It's easy to dismiss the Lego titles from TT Games with phrases like "it's more of the same" and "it's probably good for kids". And to be honest that's how many game reviewers continue to tackle the long-running franchise. But if you dig under the surface, you'll notice that there has been a lot of progression over the years since the Lego game first appeared.
The last year has offered three games that have managed to really stand out on their own. Lego City Undercover offered an original storyline and was purely a single player game, Lego Marvel Super Heroes offered a wealth of abilities and characters, but returned to the classic co-op formula, while The Lego Movie Videogame offered something totally unique in that the whole game world was built with Lego blocks. As a result of this TT Games introduced manuals that you could collect, telling you how to construct certain things, and if you had real world blocks available you could build them yourself.
James Norton, senior producer on Lego The Hobbit explains that this feature was something they really enjoyed and that'll return in this game. In fact, he explains with a hint of pride in his voice, the team behind the game have built all the models themselves.
As the last year's worth of Lego titles proves, TT Games aims to implement a new focus in each every game in order to keep the formula from feeling tired and recycled. This is true for Lego The Hobbit as well. Norton uses one word to describe what's new: 'dwarves'. But we're talking changes that are more than just shortening the length of the character legs. More on this later.
As we sit down with the Dual Shock 4 controller in our hands to set out on the great journey of one special Hobbit, we're treated to the usual environments with blocks, Lego characters and that particular brand of humour sprinkled on top. The blocks don't make up as much of the landscape as in The Lego Movie Videogame; in other words this is a more traditional TT Games offering.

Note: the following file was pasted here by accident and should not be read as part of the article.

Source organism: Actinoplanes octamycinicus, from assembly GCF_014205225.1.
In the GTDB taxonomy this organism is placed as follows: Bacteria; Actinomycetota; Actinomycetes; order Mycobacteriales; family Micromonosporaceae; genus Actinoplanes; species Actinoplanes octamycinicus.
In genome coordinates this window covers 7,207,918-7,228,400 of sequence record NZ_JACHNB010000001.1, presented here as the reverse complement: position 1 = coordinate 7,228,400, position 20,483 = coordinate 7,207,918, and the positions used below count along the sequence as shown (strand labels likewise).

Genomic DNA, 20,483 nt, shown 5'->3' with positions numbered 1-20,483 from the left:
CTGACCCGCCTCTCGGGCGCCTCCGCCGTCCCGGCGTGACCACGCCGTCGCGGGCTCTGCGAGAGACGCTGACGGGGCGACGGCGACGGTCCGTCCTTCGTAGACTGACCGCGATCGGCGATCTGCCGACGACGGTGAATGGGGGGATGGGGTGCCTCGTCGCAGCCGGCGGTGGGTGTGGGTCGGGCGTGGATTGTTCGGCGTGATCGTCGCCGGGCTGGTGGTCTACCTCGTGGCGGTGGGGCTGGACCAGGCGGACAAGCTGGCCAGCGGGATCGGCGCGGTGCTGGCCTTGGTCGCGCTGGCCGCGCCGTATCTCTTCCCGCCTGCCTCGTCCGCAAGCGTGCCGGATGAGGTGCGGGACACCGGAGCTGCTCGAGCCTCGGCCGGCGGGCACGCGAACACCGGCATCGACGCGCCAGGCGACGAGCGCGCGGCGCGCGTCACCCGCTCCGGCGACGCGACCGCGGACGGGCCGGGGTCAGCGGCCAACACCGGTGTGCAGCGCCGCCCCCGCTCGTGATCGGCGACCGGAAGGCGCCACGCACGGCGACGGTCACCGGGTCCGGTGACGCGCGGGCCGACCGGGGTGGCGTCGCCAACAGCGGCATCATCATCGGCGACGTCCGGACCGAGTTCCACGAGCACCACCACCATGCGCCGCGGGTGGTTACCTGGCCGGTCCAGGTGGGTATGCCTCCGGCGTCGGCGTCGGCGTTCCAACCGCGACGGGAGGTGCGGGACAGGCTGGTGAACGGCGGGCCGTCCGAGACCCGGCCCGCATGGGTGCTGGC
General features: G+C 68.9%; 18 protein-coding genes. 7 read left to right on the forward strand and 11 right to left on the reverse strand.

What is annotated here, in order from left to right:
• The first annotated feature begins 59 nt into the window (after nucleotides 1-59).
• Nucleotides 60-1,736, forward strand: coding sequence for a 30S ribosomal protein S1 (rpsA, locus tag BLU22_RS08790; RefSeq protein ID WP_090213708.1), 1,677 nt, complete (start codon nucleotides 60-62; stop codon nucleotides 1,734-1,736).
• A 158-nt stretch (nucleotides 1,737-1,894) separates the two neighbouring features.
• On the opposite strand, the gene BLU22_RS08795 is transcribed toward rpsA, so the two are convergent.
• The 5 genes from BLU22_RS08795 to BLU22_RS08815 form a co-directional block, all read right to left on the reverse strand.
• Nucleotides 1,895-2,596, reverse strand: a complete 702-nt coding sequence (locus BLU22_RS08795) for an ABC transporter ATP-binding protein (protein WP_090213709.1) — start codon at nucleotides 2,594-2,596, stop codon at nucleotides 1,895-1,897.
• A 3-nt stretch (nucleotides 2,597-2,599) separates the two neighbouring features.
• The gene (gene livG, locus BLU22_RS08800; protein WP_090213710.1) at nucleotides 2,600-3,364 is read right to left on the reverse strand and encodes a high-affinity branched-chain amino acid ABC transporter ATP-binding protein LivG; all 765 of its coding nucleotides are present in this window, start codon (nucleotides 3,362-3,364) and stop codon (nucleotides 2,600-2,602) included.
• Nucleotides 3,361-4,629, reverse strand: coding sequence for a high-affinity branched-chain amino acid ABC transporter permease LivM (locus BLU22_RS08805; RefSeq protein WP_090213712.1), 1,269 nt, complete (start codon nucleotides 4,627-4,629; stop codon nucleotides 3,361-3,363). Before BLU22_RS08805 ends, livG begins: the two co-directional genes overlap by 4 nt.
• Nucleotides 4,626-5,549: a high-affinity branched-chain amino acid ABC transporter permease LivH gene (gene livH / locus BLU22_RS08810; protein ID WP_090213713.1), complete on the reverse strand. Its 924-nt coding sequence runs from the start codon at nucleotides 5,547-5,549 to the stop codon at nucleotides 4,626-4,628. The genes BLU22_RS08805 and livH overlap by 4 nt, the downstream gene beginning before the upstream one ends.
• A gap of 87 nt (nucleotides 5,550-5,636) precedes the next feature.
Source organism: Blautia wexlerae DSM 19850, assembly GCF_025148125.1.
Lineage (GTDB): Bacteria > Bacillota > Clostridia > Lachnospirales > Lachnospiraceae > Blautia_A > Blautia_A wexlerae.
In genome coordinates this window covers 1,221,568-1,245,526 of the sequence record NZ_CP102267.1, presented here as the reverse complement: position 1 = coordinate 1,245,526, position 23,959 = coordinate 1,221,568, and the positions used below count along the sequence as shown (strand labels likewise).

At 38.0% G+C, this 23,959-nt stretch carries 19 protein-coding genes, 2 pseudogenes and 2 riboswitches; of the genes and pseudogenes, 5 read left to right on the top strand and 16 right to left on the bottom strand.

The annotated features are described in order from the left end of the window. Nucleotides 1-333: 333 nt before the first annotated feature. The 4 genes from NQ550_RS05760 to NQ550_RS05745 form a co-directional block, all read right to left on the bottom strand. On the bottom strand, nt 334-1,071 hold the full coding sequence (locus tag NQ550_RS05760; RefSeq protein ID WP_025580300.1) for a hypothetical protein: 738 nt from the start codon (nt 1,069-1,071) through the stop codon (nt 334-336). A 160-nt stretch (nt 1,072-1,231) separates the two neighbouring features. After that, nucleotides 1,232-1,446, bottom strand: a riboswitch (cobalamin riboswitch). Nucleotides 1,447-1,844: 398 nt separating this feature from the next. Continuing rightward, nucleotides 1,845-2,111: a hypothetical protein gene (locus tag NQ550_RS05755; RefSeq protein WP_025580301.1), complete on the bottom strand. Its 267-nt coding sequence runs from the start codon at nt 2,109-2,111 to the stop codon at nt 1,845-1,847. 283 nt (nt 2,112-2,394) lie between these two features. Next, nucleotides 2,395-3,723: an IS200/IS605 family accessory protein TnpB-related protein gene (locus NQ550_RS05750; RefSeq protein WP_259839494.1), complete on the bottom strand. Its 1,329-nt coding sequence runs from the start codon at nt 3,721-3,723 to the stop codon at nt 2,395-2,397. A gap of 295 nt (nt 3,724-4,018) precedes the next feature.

But let's return to the adventure at hand. We arrive at the Goblin village and a bunch of angry creatures walk across the screen. They angrilly throw their weapons on the ground and make angry sounds. There are axes, swords, crossbows, and... a red sausage. Obviously.
As we make our way up to the Goblin King for a mini-boss fight the first major change in the game mechanics appear. We need to shoot a box that the Goblin King holds up over his head, and, as usual, it's colour-coded to correspond to the ability of a certain character. But this time it is possible to move while you line up a ranged attack. This adds a far better flow to the action.
This is, however, not the major change we mentioned. As he drops the box following a well placed shot, two of our dwarves illuminate and are now paired up for a tag team attack. They grab a hold of each other, one climbing on top of the other and perform a body slam worthy of Hulk Hogan.
Later on as Goblins have formed a blockade, my two dwarves grab a tree and mow them down. Even later on four of my dwarves will climb on top of each other to create a ladder of meat. Co-operation has been integrated into combat and puzzles to a much larger degree.
If you're tired of mindlessly mashing a button you will be glad to know that each of the characters come with a special attack that is charged by holding down a button. It's still very much the simple system that we're all used to, but this adds a layer of depth that should appeal to players who want something a little more tactical.
The so called minibuilds that were introduced in The Lego Movie Videogame make a return, and allows players to solve smaller puzzles by building simple Lego models and make use of them.
The developers promise around eighty characters in the game and double that amount of side-quests. So there should be enough content in there as the game covers the first two movies of Peter Jackson's trilogy. Lego The Hobbit is expected to release in late spring and includes all the original voice talent including Christoper Lee (Saruman) as the narrator.
If you're longing for yet another adventure built with blocks, Lego The Hobbit looks like it will follow suit in a line of great games that offer both familiarity and new ideas.
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